Years ago there was discussion about the rise of ‘metrosexuals’, or effeminate men who confused personal grooming habits with those of effeminate behavior. Three decades later, a new trend has emerged, building off of this plus the increased isolation, reliance on technology, obsession with status and attention, declining incomes, and the depersonalization of human interactions, which according to the UK Telegraph by way of Yahoo! News is the rise of the ‘technosexual’, who equivocates personal gratification with any number of things from attention from others online to the use of technology for the same end in a more direct way.
the pandemic wasn’t a surreal enough experience, a recent study suggests that lockdown has amplified a disturbing trend. Research by sex toy company WeVibe revealed that 14 per cent of men admit to being aroused by their smart-speaker Alexa, which confirms my view that we have been sleepwalking into a different kind of epidemic – one of loneliness and fear of intimacy.
I’ve been a practising psychotherapist for 20 years, and never have I worked with so many men and women who are unhappy and scared because their deepest attachments and primary source of arousal are through interacting with their tech. I call these people ‘technosexuals’.
Technosexuals are joined – as though surgically – to their favourite gadgets. Whether it’s the ‘ping’ of a message, swiping right, or the seductive, authoritative tones of a cloud-based voice service, their tech fulfils them by mobilising the reward system in the brain and releasing dopamine – the ‘happiness hormone’.
The instant activity of using their tech – likes and comments – is like a sexual turn on. This ‘dopamine hit’ happens in all of us but, in technosexuals, something else is at play.
For them, the modern digital world influences all their libidinous activity. It dictates who they fancy, and how they present and value themselves.
Technosexuals fall into the trap of mistaking connections via tech with actual intimacy. Single technosexuals write witty messages ahead of dates which often never take place, or get set up and then cancelled at the last minute – and not just through fears of coronavirus. Covid is giving air-cover to their fears. And because tech can provide the illusion of intimacy, many technosexuals convince themselves their intimate life is functioning – when it really isn’t.
On face-to-face dates – even socially-distanced ones – technosexuals can become overly-anxious. The phone in the pocket or bag becomes like a child’s ‘security blanket’, something to be touched or looked at regularly to provide comfort. Technosexuals will go so far as to crow-bar their tech into actual dates as much as possible, using phones to Google trivia, display photos, showcase apps, or tot up the bill. “I appear really outgoing and engaged on dates,” admits Jess*, 39, “but really it’s my smartphone performing, not me.” (source)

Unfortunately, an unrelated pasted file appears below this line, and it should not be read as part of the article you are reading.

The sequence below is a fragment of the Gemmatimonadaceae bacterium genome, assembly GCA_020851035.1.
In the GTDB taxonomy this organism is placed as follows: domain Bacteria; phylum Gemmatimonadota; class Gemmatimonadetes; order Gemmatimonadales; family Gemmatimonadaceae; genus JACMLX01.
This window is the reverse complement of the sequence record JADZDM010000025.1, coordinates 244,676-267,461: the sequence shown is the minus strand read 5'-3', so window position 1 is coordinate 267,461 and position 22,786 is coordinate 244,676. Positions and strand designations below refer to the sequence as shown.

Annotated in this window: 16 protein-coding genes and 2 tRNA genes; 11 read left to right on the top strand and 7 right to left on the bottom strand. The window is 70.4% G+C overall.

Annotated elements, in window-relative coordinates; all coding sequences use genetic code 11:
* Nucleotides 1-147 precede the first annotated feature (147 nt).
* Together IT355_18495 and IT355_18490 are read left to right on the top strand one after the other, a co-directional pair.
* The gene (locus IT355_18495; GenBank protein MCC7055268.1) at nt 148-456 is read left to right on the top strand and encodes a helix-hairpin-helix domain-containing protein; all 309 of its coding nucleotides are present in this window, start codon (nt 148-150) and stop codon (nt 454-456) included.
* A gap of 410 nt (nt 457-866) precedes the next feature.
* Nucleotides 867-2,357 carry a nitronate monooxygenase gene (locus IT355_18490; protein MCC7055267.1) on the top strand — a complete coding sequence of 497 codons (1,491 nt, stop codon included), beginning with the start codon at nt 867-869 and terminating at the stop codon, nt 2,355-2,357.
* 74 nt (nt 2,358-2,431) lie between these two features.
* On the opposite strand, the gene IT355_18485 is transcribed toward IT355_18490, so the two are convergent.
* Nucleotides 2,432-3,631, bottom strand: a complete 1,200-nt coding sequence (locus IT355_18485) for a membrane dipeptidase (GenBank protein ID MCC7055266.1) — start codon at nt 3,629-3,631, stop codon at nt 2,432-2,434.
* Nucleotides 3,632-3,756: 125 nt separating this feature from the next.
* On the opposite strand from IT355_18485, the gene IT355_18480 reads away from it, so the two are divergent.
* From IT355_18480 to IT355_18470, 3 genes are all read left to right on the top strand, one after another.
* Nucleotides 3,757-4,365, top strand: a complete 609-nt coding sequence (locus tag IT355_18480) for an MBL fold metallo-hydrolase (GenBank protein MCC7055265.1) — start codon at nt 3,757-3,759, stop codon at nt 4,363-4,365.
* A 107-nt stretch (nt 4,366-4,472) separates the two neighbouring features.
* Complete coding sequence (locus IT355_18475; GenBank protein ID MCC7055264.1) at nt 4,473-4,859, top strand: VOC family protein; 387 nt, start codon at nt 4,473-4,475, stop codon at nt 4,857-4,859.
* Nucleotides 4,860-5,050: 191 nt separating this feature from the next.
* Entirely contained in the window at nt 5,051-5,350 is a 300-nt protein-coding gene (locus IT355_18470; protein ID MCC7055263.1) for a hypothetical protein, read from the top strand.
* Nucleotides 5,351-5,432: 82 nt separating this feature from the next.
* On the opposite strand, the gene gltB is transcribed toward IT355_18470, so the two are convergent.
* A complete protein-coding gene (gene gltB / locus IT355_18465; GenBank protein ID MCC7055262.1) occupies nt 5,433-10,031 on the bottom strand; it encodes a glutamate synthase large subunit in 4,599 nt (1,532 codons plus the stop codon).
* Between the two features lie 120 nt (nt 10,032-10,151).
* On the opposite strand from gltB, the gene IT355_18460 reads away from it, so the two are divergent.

The observations here can be easily seen in the dating market, where people are less inclined to interact with each other, and instead prefer virtual interactions through devices. It is an extension of the continuing trend of depersonalization, self-isolation, and really, the final stage of the sexual revolution. If the first stage was the separation of men from women and the conflagration of their social roles (the feminist/women’s rights movements), and the second stage the separation of sexual behavior from reproductive purpose first (birth control/abortion/sodomy), the final stage is the division of sexuality from human interaction itself, making a wholly self-oriented pursuit that does not require a person at all but is solely involved in self-absorbed behaviors.
There have been many scientists who have expressed surprise that sexual relations between men and women, at a time when sex is everywhere and easily accessible, is in decline, for while a top few of men are getting more sex than ever before, most get not a single thing, and instead are isolated. This is, one could argue, a manifestation of this ‘technosexuality’, where like what Japan already is at, there is an evisceration of man himself and his place in society that results in a hole filled with empty pursuits based on the idea that there is no meaning or purpose to life except trying to gratify oneself until his death. It is also why secular marriage is in decline, because if one does not believe in a greater purpose to life, what is the act other than an unnecessarily difficult step to getting to the same end?
In a sense it can be said that society is going back to pagan times, just as it was in the ancient world. With that, Christians are once again going to become a hated, rejected, despised, yet also strangely admired minority, for to be a Christian will mean not fame, power, and money, but sacrifice, silence, suffering, persistence, perseverance, and hoping against all odds in God, Who surely in the fullness of time will come and make all things right.